STP681

    Analysis of Irradiation Growth and Multiaxial Deformation Behavior of Nuclear Fuel Cladding

    Published: Jan 1979


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    Abstract

    Postirradiation analysis of the multiaxial strain behavior of nuclear fuel cladding requires a comprehensive evaluation of the various mechanisms contributing to the total observed principal strains. Measurements are usually taken for diametral change, which accrues as a result of irradiation-enhanced multiaxial creep, and of changes in axial length, which is predominantly caused by irradiation-induced growth. In this context, it is important to note that under multiaxial loading, the generalized strain vector produced by creep deformation is not coincident with the hoop direction of the cladding except under special conditions and, similarly, that the expected direction of the irradiation growth component derived from texture considerations is not coincident with the axial direction of the tubing. Rather, both mechanisms usually produce component strains in each of the principal directions of the cladding. It is generally observed, in fact, that the total strain vector determined from postirradiation measurements is well displayed from that which would be predicted for either creep deformation or the irradiation growth mechanism and is obviously the resultant strain produced by the combined effects of irradiation growth and multiaxial creep deformation.

    Thus, it becomes important in efforts to model and predict this behavior from baseline laboratory test results and material anisotropy constants to appropriately separate the strain components that result from irradiation growth from those produced by multiaxial creep behavior. This paper describes a procedure that leads to an expected direction of the creep vector based on multiaxial flow equations for an anisotropic material and a predicted irradiation growth vector based on crystallographic texture analyses and stress-free irradiation growth data. The observations discussed here support the hypothesis that irradiation growth is essentially stress independent in Zircaloy and suggest that anisotropic multiaxial strain ratios due to creep or plastic deformation are unaffected by the presence of a neutron flux.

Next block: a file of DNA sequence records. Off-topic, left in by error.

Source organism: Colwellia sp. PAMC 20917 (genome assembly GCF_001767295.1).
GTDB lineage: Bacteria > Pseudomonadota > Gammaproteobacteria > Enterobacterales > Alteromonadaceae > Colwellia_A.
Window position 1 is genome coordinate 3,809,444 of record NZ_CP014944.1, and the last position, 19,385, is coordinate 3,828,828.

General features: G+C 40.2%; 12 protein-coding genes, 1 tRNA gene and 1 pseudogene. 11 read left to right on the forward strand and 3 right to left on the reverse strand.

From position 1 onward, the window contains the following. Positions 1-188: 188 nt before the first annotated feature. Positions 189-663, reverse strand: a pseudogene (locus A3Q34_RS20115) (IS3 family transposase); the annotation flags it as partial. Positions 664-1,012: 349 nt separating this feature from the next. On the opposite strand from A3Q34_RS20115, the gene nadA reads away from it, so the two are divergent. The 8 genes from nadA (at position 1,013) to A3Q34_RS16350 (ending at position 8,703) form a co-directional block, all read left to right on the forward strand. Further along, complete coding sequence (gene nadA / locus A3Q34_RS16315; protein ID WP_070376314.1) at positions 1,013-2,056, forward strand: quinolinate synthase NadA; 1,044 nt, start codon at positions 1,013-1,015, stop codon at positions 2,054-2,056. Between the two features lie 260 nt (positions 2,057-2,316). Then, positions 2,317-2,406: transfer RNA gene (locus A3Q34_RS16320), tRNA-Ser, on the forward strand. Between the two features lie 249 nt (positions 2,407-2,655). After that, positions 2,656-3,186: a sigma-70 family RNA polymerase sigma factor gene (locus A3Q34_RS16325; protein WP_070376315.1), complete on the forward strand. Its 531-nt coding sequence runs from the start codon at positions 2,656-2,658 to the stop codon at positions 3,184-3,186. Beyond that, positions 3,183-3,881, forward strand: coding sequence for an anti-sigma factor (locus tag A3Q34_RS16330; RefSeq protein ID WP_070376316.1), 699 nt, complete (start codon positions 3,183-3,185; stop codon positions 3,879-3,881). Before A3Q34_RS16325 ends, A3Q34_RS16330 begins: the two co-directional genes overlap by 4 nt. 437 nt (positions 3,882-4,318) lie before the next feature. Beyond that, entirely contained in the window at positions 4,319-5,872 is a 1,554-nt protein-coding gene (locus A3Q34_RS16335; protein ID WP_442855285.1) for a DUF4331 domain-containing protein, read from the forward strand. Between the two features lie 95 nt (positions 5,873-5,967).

The mechanistic aspects of irradiation growth are discussed, particularly as they relate to cold-worked material, and the ideas of Northwood are extended to hypothetically account for observed variations in irradiation damage rate and loss of ductility in materials having varying degrees of cold work and recrystallization.

    Keywords:

    Zircaloy, irradiation growth, multiaxial deformation, creep, anisotropy, fuel rod cladding, strain ratios


    Author Information:

    Clevinger, GS
    Group supervisor, senior engineer, and senior research engineer, Nuclear Metallurgy, The Babcock and Wilcox Company, Lynchburg Research Center, Lynchburg, Va.

    Adams, BL
    Group supervisor, senior engineer, and senior research engineer, Nuclear Metallurgy, The Babcock and Wilcox Company, Lynchburg Research Center, Lynchburg, Va.

    Murty, KL
    Group supervisor, senior engineer, and senior research engineer, Nuclear Metallurgy, The Babcock and Wilcox Company, Lynchburg Research Center, Lynchburg, Va.


    Paper ID: STP36680S

    Committee/Subcommittee: B10.02

    DOI: 10.1520/STP36680S


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